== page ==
skip to Main Content
Get your free newsletter: Actionable insight each morning for self-directed investors. 

It has been something of a mixed bag for oil futures in July as we have seen conflicting forces impacting the price of key oil futures contracts, like Brent crude and WTI.

Oil futures forecast – no key supports

The key supports for crude oil futures are few and far between, and any oil futures forecast over the short term – say, the next 2-3 months – is going to look bearish. Firstly there is speculation that OPEC is going to increase production while global oil demand growth is projected to soften in the second half of this year as consumers adjust to higher oil prices.

Global inventories remain healthy and below the five year average despite a slight uptick on stockpiles.

Libya has been back in the energy news. Remember, it was a major oil producer under the regime of Muammar Gadaffi, but oil supplies from this North African country have been virtually turned off during the civil war that has raged there since his death. Getting Libya’s oil industry back on track has proved tricky.

Libya’s National Oil Corporation said last week that it would reopen four export oil terminals that have been closed since late June. Elsewhere in the region, there has been a reported ‘output surge’ in Saudi Arabia. This has, however, been off-set by capacity issues in other markets – remember, Venezuela is on the verge of a revolution and the oil supplies there have not been what they were under Hugo Chavez. Then there are the veiled threats from Iran that it might turn off the taps.

Norway oil workers strike – one to watch this week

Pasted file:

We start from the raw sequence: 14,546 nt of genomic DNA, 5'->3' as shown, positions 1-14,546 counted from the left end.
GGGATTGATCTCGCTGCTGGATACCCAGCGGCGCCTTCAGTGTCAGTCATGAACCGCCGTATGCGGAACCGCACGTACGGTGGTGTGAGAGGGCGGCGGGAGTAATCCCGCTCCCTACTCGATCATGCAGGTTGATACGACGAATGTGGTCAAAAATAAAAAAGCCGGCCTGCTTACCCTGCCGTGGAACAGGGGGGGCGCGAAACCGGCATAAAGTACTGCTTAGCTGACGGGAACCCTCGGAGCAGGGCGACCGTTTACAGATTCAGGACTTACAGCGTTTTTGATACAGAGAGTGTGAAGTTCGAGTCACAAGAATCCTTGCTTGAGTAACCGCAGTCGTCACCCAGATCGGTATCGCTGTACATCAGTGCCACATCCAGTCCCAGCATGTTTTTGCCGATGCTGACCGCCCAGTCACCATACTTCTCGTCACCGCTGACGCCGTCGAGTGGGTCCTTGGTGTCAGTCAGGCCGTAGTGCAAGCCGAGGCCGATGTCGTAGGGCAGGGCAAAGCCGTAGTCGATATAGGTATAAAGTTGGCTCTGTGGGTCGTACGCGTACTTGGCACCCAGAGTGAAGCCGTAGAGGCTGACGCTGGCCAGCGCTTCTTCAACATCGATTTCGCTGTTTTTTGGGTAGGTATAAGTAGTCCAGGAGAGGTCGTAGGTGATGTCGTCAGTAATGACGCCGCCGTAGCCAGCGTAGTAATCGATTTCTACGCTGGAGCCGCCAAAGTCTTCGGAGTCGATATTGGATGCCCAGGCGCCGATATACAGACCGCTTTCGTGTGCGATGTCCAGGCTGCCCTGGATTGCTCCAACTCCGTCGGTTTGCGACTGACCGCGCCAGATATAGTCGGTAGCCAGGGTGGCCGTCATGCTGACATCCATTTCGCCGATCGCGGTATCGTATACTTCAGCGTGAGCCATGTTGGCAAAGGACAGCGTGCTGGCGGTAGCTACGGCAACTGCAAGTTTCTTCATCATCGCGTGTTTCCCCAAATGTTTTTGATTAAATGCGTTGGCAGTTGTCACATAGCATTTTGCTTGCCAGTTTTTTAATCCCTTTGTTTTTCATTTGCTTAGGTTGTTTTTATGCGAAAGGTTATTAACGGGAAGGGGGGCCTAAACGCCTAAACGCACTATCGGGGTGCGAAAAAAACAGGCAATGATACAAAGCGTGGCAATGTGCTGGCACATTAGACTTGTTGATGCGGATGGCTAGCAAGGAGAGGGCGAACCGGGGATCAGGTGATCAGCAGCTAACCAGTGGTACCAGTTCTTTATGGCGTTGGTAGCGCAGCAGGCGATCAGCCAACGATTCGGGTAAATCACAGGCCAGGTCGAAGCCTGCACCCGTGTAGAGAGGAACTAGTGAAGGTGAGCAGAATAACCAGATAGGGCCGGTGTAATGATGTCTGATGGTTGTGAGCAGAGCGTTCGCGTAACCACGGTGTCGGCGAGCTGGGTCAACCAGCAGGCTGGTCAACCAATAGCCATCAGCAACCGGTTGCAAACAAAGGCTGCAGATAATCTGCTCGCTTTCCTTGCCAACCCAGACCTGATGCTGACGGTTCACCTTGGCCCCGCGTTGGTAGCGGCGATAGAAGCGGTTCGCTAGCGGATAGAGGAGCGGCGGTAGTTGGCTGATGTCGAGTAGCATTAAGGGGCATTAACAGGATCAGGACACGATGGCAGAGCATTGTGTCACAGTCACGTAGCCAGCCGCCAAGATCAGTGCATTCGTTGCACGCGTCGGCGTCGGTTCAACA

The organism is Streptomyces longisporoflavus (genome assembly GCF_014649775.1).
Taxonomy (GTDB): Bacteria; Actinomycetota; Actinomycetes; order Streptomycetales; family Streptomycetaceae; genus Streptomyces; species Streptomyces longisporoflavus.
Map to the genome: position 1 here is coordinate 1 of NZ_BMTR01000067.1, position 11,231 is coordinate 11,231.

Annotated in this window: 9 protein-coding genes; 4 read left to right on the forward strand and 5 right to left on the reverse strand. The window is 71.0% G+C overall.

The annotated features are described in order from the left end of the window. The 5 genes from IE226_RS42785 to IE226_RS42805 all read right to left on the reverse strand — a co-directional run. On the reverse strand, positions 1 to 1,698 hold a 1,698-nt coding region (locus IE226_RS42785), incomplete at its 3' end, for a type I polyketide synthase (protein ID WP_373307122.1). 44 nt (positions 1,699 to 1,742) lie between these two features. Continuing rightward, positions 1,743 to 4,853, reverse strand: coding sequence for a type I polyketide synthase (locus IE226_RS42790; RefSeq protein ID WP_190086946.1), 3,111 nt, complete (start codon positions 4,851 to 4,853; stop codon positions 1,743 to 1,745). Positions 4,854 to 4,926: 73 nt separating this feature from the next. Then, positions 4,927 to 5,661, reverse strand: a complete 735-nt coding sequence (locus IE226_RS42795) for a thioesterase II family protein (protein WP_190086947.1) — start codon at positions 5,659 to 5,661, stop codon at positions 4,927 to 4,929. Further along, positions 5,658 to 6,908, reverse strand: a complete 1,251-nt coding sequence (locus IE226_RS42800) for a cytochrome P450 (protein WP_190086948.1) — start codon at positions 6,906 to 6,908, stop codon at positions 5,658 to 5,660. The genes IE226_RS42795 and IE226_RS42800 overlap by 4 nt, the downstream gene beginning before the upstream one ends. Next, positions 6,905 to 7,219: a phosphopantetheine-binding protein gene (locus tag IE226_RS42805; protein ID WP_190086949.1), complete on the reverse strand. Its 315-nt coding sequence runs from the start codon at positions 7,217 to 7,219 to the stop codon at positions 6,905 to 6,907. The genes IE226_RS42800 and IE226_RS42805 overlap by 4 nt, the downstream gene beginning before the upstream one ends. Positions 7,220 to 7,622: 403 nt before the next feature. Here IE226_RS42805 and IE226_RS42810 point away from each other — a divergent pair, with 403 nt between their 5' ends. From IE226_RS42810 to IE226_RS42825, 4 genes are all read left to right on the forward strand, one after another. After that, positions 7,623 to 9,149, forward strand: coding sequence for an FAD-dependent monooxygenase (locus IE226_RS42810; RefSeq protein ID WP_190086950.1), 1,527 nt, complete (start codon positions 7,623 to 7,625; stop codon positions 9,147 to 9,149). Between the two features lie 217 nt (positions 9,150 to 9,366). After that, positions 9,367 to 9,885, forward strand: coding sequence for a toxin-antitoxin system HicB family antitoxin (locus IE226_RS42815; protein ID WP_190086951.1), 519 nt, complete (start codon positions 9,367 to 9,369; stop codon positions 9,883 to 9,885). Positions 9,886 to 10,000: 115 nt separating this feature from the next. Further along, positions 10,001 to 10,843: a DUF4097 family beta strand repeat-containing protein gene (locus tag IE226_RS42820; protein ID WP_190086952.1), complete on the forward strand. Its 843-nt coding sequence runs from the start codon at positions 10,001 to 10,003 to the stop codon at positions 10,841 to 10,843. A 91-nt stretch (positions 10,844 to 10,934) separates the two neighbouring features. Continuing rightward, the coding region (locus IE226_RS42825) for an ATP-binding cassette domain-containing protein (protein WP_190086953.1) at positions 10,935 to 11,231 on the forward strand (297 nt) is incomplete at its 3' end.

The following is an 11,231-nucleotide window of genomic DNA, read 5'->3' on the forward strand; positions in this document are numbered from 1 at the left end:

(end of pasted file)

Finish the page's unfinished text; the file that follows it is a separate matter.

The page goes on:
Also in the news this week has been the strike by oil workers in Norway which has focused the attention of European traders and holds out the prospect that we could see an uptick in Brent crude oil futures. The Norwegian oil and rig workers union has the capability to escalate the strike with more of its members walking out if there is no resolution.

The current oil futures forecast is for Brent crude futures to continue to trade in the $74-$75 area barring a total collapse of those talks in Norway. There are too many global factors at the moment to outweigh localised issues like the problems in Venezuela. Global production capacity seems able to take up the slack quite easily.

WTI oil futures continue to trade at just below the $70/bbl mark which seems to have become a key resistance point for WTI while Brent crude oil contracts are trading at under $75.

Please note this article does not constitute investment advice. Investors are encouraged to do their own research beforehand or consult a professional advisor.

Stuart Fieldhouse

Stuart Fieldhouse

Stuart Fieldhouse has spent 25 years in journalism and marketing, including as a wealth management editor for the Financial Times group, covering capital markets and international private banking, and as an investment banking correspondent for Euromoney in Hong Kong. He was the founder editor of The Hedge Fund Journal.

Stuart has worked at CMC Markets, supporting the re-launch of its global financial spread betting and CFD trading platforms. He is also the author of two books on trading, published by Financial Times Pearson. Based in The Armchair Trader’s London office, Stuart continues to advise fund managers, private banks, family offices and other financial institutions.

Stocks in Focus

Here are some of the smaller companies we are following most closely. They all represent significant growth stories in our view. Our in-depth reports go into more detail on why we like them.

Comments

Subscribe for more stories like this, 8am weekdays - for free!


Get your free daily newsletter: 

Thanks to our Partners

Our partners are established, regulated businesses and we are grateful for their support.

Pepperstone
FP Markets
IG
Spreadex
WisdomTree
ActivTrades
Back To Top